Displaying and Honoring the flag of the united states of America

Care and Respect

The U.S. Flag should always be treated with the utmost respect. Remember, the flag represents a living country and, as such, is considered a living thing.

  • Always display the flag with the blue union field up - never display the flag upside down, except as a distress signal.

  • Always hold the flag carefully - never let it touch anything beneath it: the ground, floor, or water.

  • Always keep the flag aloft and free - never carry it flat or horizontally.

  • Always keep the flag clean and safe - never let in become torn, soiled, or damaged.

  • Always dispose of a worn flag properly, VFW Post7511 has a flag "Drop Box" at the Monroe Parks & Recreation Office          ~769 Village Way, Monroe, WA 98272~

Displaying the flag properly

Because the flag is the symbol of our country, it should always be displayed in the must prominent, most honored position. No other flag should ever appear more important.

  • On a wall: When the flag is displayed on a wall, it should be displayed with the union uppermost and to the observer's left.

  • In Multi-National Flag Displays: In the United States, the U.S. Flag is to be displayed first -- to "its own right" -- followed by the flags of all other countries  (at equal height and in alphabetical order ) to the left  (observer's right ) of the U.S. Flag.

  • Among Subordinate Flags: When the U.S. Flag is among a group of subordinate flags, the U.S. Flag should be at the center and the highest point -- the position of prominence.

  • Displayed From a Staff: When displayed from a staff, the flag should hold the position of superior prominence , in advance of the audience, and to the speaker's right (facing the audience). If other flags are also displayed, they should be displayed to the speaker's left.

  • On a Pole: When several flags are flown from the same pole, the U.S. Flag should always be at the top -- except during church services by naval chaplains at sea when the church pennant may be flown above the U.S. Flag on the ship's mast.

  • On a Lapel: When the flag is displayed as a lapel pin, it should be worn on the left lapel -- near the heart.

  • Among Peers: When flags from two or more nations are displayed, the flag code forbids the display of any nation's flag in a position superior to another in time of peace. Therefore, each flag should be of approximately equal size and flown at the same height. The United Nations Headquarters in New York City, where the U.N. Flag holds the most prominent position, is the only U.S. location exempt from this provision.

Formal Occasions

  • Parades and Reviews: In parades and reviews, at the moment the flag passes, non-uniformed persons should stand at attention facing the flag with there right hands over there heart's. Persons in uniform and veterans should face the flag and render the military salute

  • Processions: In processions, the flag should be to the right of the marchers. When other flags are included, the U.S. Flag should be centered in front of the others or carried to there right.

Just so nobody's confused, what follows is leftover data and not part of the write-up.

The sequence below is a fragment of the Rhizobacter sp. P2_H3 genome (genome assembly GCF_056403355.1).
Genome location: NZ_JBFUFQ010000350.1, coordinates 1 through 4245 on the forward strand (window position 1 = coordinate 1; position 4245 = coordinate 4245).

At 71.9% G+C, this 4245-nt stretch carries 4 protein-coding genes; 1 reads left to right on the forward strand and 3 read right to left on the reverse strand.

• Memorials, Burials, and Funerals: During these services, the flag should lay over the casket with the union covering the head and left shoulder. The flag must not be lowered into the grave or allowed to touch the ground at any time.

Flying at half-staff

 

  • Flying the U.S. flag at half-staff, or on a ship at half-mast, is an honored tradition which signifies that the nation is in mourning due to the death of a prominent citizen.

  • However, generally speaking, the U.S. Flag should be flown at half-staff only upon the death of principal figures of the U.S. Government and the governor of a state, territory, or possession, as a mark of respect to their memory.

  • When desiring to honor someone who has died but for whom a half-staff display is not appropriate, National Flag Foundation recommends adhering to the flag code by lowering private flags to half-staff (e.g., corporate, fraternal, military etc.). This substitution preserves the integrity of the "nation in mourning" distinction while allowing appropriate mourning for the deceased.

  • To position the flag at half-staff, first hoist the flag to the peak of staff for an instant before lowering it to the half-staff position -- roughly halfway between the top and bottom of the staff. Before lowering it for the day, raise the flag again to the peak for and instant, lower the flag.

Folding the flag

Step 1: Begin with the flag parallel to the floor. It is best to use two people when folding the flag.

Step 2: Fold the flag in half lengthwise, crossing the red and white stripes over the top of the union.

Step 3: Holding the flag so that the union is toward the ground, fold the flag in half again lengthwise, bringing the folded edge up to meet the open edge (as shown) so that the union is on the outside.

Step 4: Starting with the striped end of the folded flag, fold the bottom corner up to meet the open edge of the flag creating a triangular shape.

Step 5: Fold the triangle section towards the union, aligning the outside edge along the top.

Step 6: Continue folding down and across in this manner until the final corner remains.

Final: Your final shape should be a blue triangle with stars on both sides.